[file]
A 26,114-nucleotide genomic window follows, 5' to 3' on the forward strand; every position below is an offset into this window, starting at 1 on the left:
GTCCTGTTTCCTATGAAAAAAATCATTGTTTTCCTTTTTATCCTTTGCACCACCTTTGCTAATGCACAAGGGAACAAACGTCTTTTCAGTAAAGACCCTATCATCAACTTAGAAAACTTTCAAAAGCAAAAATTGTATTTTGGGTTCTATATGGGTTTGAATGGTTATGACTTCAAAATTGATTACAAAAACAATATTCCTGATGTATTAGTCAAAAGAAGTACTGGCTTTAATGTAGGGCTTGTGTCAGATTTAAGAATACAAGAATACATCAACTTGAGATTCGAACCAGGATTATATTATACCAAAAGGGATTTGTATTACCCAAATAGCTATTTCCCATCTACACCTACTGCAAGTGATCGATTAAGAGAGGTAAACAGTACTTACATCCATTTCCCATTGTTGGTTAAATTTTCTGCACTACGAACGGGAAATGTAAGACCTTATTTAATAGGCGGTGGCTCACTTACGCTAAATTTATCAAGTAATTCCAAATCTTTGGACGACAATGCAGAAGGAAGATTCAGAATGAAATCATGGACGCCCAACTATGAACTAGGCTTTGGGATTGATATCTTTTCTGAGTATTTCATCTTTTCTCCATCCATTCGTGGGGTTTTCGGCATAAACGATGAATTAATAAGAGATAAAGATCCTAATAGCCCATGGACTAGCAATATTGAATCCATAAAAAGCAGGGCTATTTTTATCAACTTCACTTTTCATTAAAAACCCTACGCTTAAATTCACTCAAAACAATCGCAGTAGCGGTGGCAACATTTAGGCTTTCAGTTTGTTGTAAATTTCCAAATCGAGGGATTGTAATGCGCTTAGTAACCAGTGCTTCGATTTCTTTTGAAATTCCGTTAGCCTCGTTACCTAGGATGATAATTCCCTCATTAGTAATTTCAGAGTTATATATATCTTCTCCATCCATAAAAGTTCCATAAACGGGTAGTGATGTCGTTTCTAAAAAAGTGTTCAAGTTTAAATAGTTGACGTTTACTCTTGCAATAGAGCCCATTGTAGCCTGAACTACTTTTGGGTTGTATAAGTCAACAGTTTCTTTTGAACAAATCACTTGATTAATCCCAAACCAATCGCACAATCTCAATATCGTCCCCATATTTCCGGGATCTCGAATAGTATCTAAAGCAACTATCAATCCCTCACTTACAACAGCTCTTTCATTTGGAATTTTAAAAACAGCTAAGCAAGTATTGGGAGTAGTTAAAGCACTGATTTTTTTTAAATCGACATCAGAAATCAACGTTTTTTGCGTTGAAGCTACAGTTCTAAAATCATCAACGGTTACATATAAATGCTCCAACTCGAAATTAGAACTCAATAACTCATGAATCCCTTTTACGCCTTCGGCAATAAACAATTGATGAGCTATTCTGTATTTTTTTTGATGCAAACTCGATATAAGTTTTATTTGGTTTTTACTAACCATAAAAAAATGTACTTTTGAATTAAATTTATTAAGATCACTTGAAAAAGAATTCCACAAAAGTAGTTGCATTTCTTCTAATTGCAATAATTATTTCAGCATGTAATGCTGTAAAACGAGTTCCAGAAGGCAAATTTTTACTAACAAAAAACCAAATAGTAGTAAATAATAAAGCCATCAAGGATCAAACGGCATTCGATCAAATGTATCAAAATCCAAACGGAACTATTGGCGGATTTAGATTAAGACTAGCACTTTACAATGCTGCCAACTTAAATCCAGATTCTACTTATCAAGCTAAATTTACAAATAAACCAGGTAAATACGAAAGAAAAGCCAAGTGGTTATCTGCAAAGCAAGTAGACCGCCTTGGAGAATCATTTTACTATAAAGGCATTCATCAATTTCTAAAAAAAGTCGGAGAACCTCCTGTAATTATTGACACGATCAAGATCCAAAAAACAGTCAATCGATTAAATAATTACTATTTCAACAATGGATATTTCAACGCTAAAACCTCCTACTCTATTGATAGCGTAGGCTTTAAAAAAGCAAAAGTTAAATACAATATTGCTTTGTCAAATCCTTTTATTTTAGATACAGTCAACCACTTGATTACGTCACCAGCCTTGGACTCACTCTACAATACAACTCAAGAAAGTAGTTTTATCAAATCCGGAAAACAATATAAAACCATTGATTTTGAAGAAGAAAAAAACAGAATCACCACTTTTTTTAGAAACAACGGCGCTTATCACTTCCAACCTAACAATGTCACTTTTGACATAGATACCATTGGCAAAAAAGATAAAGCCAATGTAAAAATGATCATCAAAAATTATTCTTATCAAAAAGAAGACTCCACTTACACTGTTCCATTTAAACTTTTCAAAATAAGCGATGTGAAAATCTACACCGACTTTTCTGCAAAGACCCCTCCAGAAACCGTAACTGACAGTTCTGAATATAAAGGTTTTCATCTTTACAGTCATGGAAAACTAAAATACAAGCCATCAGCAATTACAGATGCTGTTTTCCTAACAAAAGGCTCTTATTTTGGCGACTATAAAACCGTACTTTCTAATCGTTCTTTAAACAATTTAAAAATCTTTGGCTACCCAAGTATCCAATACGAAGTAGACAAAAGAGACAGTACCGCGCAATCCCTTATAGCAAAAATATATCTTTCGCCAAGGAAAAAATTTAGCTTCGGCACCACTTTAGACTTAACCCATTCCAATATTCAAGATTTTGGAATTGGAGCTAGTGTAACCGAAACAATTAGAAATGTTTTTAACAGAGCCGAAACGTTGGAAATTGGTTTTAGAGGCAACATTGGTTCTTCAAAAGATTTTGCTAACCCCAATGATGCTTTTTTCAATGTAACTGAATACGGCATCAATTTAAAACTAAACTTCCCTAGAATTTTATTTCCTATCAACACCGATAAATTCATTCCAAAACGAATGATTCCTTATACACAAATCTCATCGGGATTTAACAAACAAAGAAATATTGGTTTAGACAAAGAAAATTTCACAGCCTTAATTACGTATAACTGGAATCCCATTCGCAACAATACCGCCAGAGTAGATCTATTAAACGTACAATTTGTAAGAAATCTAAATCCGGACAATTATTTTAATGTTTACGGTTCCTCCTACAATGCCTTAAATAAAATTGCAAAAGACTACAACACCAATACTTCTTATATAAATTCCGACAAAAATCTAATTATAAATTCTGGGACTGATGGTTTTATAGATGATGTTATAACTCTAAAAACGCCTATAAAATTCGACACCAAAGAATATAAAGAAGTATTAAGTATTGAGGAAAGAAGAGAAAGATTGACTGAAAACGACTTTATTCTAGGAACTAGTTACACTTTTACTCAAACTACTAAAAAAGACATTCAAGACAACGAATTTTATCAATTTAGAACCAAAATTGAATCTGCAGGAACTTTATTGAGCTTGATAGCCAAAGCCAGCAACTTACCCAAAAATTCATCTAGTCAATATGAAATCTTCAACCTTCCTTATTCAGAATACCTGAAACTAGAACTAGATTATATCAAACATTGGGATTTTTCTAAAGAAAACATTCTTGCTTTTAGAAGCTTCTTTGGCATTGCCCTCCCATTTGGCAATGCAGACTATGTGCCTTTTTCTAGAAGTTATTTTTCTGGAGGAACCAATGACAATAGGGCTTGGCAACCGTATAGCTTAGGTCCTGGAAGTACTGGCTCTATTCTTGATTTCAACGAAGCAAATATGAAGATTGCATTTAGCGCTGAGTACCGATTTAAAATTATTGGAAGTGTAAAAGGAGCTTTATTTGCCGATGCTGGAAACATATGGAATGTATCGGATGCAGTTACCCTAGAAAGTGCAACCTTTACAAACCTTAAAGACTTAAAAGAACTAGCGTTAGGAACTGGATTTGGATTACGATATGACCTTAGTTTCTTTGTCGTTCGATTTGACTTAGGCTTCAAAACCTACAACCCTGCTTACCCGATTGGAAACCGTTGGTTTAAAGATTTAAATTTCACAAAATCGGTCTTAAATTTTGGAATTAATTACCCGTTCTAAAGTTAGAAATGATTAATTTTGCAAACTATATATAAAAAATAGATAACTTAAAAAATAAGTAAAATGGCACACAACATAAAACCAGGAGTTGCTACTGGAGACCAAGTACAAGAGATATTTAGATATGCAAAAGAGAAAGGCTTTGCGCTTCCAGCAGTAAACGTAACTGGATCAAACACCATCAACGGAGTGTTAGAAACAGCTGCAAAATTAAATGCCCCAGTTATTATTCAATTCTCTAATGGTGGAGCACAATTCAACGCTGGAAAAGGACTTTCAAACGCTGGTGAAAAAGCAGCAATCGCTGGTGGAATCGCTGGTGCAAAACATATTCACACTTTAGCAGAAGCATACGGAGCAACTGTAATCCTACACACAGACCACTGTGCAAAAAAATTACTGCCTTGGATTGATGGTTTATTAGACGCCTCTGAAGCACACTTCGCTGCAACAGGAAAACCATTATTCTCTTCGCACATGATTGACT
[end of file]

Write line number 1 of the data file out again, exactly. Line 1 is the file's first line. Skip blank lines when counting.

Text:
A 26,114-nucleotide genomic window follows, 5' to 3' on the forward strand; every position below is an offset into this window, starting at 1 on the left: